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Thursday, January 20, 2011

Number 43: Charles Bukowski "So You Want To Be A Writer?"

So You Want to Be a Writer?

if it doesn't come bursting out of you
in spite of everything,
don't do it.
unless it comes unasked out of your
heart and your mind and your mouth
and your gut,
don't do it.
if you have to sit for hours
staring at your computer screen
or hunched over your
searching for words,
don't do it.
if you're doing it for money or
don't do it.
if you're doing it because you want
women in your bed,
don't do it.
if you have to sit there and
rewrite it again and again,
don't do it.
if it's hard work just thinking about doing it,
don't do it.
if you're trying to write like somebody
forget about it.

if you have to wait for it to roar out of
then wait patiently.
if it never does roar out of you,
do something else.

if you first have to read it to your wife
or your girlfriend or your boyfriend
or your parents or to anybody at all,
you're not ready.

don't be like so many writers,
don't be like so many thousands of
people who call themselves writers,
don't be dull and boring and
pretentious, don't be consumed with self-
the libraries of the world have
yawned themselves to
over your kind.
don't add to that.
don't do it.
unless it comes out of
your soul like a rocket,
unless being still would
drive you to madness or
suicide or murder,
don't do it.
unless the sun inside you is
burning your gut,
don't do it.

when it is truly time,
and if you have been chosen,
it will do it by
itself and it will keep on doing it
until you die or it dies in you.

there is no other way.

and there never was.

-- Charles Bukowski

Hap Notes: Charles Bukowski, born Heinrich Karl Bukowski (1920-1994) in Andernach Germany, enjoyed his "outsider" reputation with relish. He loved to poke holes in "established" values by whipping out the seamy side of life in all its stinking glory. He reveled in readings at which he drank, cursed at the audience and made lewd remarks to the females in the group. This, in large part, was his schtick- it allowed him to make a living as a poet (which came late in his life, anyway- his 40s) and satisfy audiences full of sincere middle-class kids who wanted to see a ragged rebel poet tell off the world. He was allowed, indeed, even encouraged, to act exactly as he wanted to and he did not usually take the high road.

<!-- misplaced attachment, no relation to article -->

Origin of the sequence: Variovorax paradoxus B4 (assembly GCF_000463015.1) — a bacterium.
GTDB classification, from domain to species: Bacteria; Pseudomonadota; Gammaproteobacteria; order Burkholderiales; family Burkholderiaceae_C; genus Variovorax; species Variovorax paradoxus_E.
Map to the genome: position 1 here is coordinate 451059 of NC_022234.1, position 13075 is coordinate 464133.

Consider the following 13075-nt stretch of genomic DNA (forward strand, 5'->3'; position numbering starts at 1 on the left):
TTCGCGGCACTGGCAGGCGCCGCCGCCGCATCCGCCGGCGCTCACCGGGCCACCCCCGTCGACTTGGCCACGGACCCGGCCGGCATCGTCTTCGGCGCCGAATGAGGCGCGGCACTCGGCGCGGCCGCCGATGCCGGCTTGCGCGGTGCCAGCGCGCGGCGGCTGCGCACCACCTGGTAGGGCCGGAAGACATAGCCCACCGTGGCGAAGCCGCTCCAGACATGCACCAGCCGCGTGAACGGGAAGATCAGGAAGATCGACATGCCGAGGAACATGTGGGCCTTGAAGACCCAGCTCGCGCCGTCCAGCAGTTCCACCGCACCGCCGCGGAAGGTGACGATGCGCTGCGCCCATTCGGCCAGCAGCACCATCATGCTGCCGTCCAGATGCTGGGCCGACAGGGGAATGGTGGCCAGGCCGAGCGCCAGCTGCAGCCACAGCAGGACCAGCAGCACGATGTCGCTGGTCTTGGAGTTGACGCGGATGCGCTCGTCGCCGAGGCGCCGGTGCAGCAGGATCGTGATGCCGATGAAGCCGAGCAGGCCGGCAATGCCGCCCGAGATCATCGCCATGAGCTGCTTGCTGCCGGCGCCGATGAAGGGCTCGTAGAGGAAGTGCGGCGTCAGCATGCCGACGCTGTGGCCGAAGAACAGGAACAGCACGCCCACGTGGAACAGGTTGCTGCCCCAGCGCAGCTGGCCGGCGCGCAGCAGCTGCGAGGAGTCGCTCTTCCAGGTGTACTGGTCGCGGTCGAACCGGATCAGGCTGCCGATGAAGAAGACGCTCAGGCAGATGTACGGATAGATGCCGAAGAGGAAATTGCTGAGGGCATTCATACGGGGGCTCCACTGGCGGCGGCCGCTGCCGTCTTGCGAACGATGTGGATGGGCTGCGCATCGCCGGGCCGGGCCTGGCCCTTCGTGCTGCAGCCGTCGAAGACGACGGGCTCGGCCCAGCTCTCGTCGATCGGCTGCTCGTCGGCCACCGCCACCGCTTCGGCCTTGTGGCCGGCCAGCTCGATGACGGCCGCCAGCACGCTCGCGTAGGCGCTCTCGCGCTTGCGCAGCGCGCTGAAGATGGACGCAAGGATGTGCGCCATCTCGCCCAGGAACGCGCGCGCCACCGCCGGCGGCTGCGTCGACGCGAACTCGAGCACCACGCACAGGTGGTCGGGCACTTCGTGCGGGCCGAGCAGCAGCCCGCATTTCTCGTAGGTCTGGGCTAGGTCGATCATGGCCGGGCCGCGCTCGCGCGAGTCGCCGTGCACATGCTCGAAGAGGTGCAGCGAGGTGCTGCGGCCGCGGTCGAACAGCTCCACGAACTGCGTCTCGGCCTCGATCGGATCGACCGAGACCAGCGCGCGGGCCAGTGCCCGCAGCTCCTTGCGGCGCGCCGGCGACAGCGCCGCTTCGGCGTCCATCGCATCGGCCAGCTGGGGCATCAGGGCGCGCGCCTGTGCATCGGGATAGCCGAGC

Bukowski was enormously prolific and wrote hundreds of poems. About fifty percent of those poems are mediocre diatribes describing a life of a man who felt abandoned by life, disgusted by the rigid routine lives we are forced into and who turned to alcohol to make it through the dim days of his ordinary street life. Another twenty-five percent of his poems stink on ice. Most poets write crappy, unsuccessful poems so I mean this as no particular slight to his work- but when his poems stink-- they reek. Then we have the last twenty-five percent which are revelations. They are inspired, riding on a tide of some universal magic and come "roaring out." All in all, that's not a bad average. But I caution you when reading his very easy-to-read work to listen very closely to what he is saying. Most of the time, he's weeping, no matter what he says he's doing. Okay, sometimes he's wailing.